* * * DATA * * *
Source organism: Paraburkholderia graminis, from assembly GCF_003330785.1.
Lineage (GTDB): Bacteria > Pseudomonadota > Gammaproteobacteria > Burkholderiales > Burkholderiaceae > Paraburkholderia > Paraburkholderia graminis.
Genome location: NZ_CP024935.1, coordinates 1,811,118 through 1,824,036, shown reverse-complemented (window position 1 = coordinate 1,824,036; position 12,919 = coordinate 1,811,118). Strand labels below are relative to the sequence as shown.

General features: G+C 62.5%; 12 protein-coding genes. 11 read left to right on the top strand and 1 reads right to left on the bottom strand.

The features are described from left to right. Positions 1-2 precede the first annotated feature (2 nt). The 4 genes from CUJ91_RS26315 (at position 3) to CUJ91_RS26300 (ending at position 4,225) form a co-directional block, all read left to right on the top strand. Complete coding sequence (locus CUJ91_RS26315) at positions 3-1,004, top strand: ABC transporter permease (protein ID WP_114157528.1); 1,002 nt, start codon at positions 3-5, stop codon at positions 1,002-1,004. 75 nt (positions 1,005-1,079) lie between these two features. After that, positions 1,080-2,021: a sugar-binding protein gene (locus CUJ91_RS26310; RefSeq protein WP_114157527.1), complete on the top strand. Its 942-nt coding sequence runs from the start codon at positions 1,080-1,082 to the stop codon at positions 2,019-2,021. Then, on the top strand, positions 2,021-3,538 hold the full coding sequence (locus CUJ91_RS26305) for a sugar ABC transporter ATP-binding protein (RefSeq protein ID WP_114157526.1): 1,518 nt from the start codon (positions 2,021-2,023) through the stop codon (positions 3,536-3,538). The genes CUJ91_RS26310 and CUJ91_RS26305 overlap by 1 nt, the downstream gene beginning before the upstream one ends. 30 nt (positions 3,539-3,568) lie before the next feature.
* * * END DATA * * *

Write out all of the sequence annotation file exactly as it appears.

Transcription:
Source organism: Paraburkholderia graminis, from assembly GCF_003330785.1.
Lineage (GTDB): Bacteria > Pseudomonadota > Gammaproteobacteria > Burkholderiales > Burkholderiaceae > Paraburkholderia > Paraburkholderia graminis.
Genome location: NZ_CP024935.1, coordinates 1,811,118 through 1,824,036, shown reverse-complemented (window position 1 = coordinate 1,824,036; position 12,919 = coordinate 1,811,118). Strand labels below are relative to the sequence as shown.

General features: G+C 62.5%; 12 protein-coding genes. 11 read left to right on the top strand and 1 reads right to left on the bottom strand.

The features are described from left to right. Positions 1-2 precede the first annotated feature (2 nt). The 4 genes from CUJ91_RS26315 (at position 3) to CUJ91_RS26300 (ending at position 4,225) form a co-directional block, all read left to right on the top strand. Complete coding sequence (locus CUJ91_RS26315) at positions 3-1,004, top strand: ABC transporter permease (protein ID WP_114157528.1); 1,002 nt, start codon at positions 3-5, stop codon at positions 1,002-1,004. 75 nt (positions 1,005-1,079) lie between these two features. After that, positions 1,080-2,021: a sugar-binding protein gene (locus CUJ91_RS26310; RefSeq protein WP_114157527.1), complete on the top strand. Its 942-nt coding sequence runs from the start codon at positions 1,080-1,082 to the stop codon at positions 2,019-2,021. Then, on the top strand, positions 2,021-3,538 hold the full coding sequence (locus CUJ91_RS26305) for a sugar ABC transporter ATP-binding protein (RefSeq protein ID WP_114157526.1): 1,518 nt from the start codon (positions 2,021-2,023) through the stop codon (positions 3,536-3,538). The genes CUJ91_RS26310 and CUJ91_RS26305 overlap by 1 nt, the downstream gene beginning before the upstream one ends. 30 nt (positions 3,539-3,568) lie before the next feature.